The USA made Sylvania 6CA7/EL34, commonly referred to as the 'Big Bottle' or ''Fat Bottle' Sylvania 6CA7, was first produced around 1970 in the company's Emporium, PA and Salem, MA plants. They also ended up being produced in Canada, as well, but unfortunately the production of these tubes stopped in the mid 1980's. PhilipsECG was apparently the holding company for Sylvania at the time production was ceased. Sylvania purchased companies such as GTE in the 70's that allowed them to stay financially strong. On the right, you can see the different labeling that occured on the Sylvania labeled 6CA7's. Some labeling was done on the base of the tube, and some on the glass. The colors varied between green and yellow, and looking at the last three tubes, the font size and style is actually different on all three. There is also a less common white labeled version, but I don't have any at this time to show.
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On the left are the different PhilipsECG labeled tubes. Same exact tube, but with a different label. The tube on the far left is NOS, and shipped without a label. It's not worn off, it simply never had one. It came in a PhilipsECG box such as the middle box, below. The other three tubes are examples of the different labels that occured in yellow, blue, and white, respectively. All Sylvania/PhilipsECG USA made 6CA7's had the standard grey "USA 6CA7 EL34" label on them. These tubes are easy to identify because of their unique welded and three hole plates. GE's version used crimped plates, and had a rectangular punch in the middle position of the plate. Most Sylvania 6CA7's were made with dual getters at approximate 45 degree angles, but you will also find some with just one horizontal getter. There are also some dual getter tubes that actually have a third getter on one side of the plate at the edge of the glass. Another interesting characterisitc is that they all were made with a hole in the middle of the bottom pin guide, just like the Mullards are known for. These tubes are known for their great tone at all frequenices, particularly the bottom end. These are also known to be extremely durable and last a very long time.
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To the right are a few examples of boxes from the 70's and 80's. Notice that the first two are very similar except the top box also has the Sylvania label included. These two boxes are from the 1980's. The bottom box is a very common box from the late 70's, I believe.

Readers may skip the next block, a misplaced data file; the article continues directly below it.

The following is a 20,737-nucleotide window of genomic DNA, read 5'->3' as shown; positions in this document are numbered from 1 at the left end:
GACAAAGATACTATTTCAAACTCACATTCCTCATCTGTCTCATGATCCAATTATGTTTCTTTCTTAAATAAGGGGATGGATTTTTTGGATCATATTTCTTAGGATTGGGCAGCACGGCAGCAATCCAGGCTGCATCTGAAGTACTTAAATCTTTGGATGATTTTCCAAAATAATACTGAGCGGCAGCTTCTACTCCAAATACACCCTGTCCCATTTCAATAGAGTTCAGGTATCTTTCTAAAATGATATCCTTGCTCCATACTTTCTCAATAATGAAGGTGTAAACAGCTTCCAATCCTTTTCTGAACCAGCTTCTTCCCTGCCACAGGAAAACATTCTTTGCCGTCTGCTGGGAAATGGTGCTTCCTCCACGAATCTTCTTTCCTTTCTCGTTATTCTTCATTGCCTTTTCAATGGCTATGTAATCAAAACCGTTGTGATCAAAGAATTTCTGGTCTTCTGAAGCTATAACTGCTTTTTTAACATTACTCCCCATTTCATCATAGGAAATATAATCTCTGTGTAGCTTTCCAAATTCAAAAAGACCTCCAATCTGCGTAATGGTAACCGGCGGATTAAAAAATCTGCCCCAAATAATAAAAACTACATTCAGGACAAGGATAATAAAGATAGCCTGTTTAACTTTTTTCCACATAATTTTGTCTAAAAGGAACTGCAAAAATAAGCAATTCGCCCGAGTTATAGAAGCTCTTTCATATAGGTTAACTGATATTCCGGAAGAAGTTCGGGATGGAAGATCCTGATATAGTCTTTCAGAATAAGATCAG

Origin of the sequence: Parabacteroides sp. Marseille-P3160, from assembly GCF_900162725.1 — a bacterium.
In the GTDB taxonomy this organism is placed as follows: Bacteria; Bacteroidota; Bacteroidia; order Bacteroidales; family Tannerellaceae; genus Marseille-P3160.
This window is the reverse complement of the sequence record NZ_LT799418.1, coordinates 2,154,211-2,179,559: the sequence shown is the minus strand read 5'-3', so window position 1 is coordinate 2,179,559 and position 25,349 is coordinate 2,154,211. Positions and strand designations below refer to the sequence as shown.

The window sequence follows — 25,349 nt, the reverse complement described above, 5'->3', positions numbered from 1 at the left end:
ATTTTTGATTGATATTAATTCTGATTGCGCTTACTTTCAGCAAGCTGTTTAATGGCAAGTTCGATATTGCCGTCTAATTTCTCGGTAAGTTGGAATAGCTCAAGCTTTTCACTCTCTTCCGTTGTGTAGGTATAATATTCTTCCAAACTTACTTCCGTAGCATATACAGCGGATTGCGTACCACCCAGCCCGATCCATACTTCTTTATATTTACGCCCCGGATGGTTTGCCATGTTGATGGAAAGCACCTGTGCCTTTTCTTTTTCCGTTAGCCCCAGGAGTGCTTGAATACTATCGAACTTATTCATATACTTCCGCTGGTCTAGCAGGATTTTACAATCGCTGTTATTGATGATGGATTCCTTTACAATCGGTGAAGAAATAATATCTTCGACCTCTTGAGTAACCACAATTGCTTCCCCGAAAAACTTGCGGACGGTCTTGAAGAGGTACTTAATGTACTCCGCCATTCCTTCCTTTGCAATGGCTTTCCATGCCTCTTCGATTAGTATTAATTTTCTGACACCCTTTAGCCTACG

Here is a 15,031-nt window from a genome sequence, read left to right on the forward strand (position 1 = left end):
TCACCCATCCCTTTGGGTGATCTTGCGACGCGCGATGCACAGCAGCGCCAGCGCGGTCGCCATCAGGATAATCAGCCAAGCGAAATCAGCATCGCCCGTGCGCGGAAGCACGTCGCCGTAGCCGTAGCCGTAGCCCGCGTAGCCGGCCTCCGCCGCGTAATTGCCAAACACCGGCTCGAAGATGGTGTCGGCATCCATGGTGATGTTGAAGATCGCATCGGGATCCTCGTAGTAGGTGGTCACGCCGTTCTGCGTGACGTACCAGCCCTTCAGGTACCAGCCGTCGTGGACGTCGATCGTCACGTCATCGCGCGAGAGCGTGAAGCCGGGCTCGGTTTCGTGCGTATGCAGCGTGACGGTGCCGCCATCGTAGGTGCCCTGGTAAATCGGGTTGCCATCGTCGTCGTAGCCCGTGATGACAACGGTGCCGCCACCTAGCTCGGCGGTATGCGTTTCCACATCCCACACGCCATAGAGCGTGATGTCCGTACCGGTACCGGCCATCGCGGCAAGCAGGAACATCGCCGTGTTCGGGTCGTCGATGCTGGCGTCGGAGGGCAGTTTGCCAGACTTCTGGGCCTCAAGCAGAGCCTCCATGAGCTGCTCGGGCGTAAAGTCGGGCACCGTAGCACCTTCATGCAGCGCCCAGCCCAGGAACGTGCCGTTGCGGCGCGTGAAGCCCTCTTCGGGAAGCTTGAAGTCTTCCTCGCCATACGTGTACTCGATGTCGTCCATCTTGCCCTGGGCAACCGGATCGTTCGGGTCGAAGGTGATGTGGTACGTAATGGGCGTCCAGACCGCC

On the left are two examples of re-labeled Sylvania 6CA7's. One is labeled Amperex, and the other is Standard. There are many more examples, and I've even seen them re-labeled as Realistic. Unfortunately, most audiophile tube fanatics know these things, it's not as easy to find one of these sleepers for cheap.
Above is a Sylvania 6CA7 waiting to be tested on a Hickok 539B tube tester.
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To the right is an interesting comparison of different tubes. On the left is an NOS USA Sylvania 6L6GC. Of course, the middle tube is the NOS Sylvania 6CA7, and the tube on the right is an NOS USA GE 6CA7. The 6L6GC is a little smaller in size, but the GE is larger. Notice the rectangular middle hole punch on the plate on the GE that I was talking about earlier. You can also see the crimped plates on both the GE 6CA7 and the Sylvania 6L6GC.. The 6L6GC doesn't have welded plates like it's brother, but it does have the dual getters like the other two. Both Sylvania's have the hole in the bottom pin guide like the Mullards do, and the GE does not.
On the left is an example of two different looking matched quads (plus one additional tube!). .
No mention of Eddie Van Halen on this entire page until now. Everybody knows that he used these in his old Marshall for the early Van Halen records. So why beat the poor topic to death? The truth is, that WAS what grabbed my attention to these tubes, but after trying them I'm thankful that I like them even more than the Mullard EL34's in my Plexi. I will continue to update this page as I find more info. regarding the technical aspects of these tubes as well as dating code information.
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